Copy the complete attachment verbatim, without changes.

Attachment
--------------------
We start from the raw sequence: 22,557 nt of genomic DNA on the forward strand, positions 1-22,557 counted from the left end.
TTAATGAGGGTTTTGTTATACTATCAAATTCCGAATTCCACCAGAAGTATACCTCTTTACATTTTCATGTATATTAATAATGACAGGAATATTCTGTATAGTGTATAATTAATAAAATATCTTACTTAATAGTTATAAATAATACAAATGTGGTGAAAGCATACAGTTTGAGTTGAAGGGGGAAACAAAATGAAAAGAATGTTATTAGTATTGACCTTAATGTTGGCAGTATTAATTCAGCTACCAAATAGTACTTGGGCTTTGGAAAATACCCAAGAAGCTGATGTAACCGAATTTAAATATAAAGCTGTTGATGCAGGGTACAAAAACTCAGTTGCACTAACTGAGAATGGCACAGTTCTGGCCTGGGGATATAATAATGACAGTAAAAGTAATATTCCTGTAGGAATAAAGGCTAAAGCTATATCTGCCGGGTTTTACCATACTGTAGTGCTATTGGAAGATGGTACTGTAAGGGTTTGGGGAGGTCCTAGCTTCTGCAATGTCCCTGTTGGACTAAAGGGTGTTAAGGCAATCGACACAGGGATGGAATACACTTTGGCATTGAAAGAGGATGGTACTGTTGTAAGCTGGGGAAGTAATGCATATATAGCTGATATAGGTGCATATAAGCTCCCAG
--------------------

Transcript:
We start from the raw sequence: 22,557 nt of genomic DNA on the forward strand, positions 1-22,557 counted from the left end.
TTAATGAGGGTTTTGTTATACTATCAAATTCCGAATTCCACCAGAAGTATACCTCTTTACATTTTCATGTATATTAATAATGACAGGAATATTCTGTATAGTGTATAATTAATAAAATATCTTACTTAATAGTTATAAATAATACAAATGTGGTGAAAGCATACAGTTTGAGTTGAAGGGGGAAACAAAATGAAAAGAATGTTATTAGTATTGACCTTAATGTTGGCAGTATTAATTCAGCTACCAAATAGTACTTGGGCTTTGGAAAATACCCAAGAAGCTGATGTAACCGAATTTAAATATAAAGCTGTTGATGCAGGGTACAAAAACTCAGTTGCACTAACTGAGAATGGCACAGTTCTGGCCTGGGGATATAATAATGACAGTAAAAGTAATATTCCTGTAGGAATAAAGGCTAAAGCTATATCTGCCGGGTTTTACCATACTGTAGTGCTATTGGAAGATGGTACTGTAAGGGTTTGGGGAGGTCCTAGCTTCTGCAATGTCCCTGTTGGACTAAAGGGTGTTAAGGCAATCGACACAGGGATGGAATACACTTTGGCATTGAAAGAGGATGGTACTGTTGTAAGCTGGGGAAGTAATGCATATATAGCTGATATAGGTGCATATAAGCTCCCAG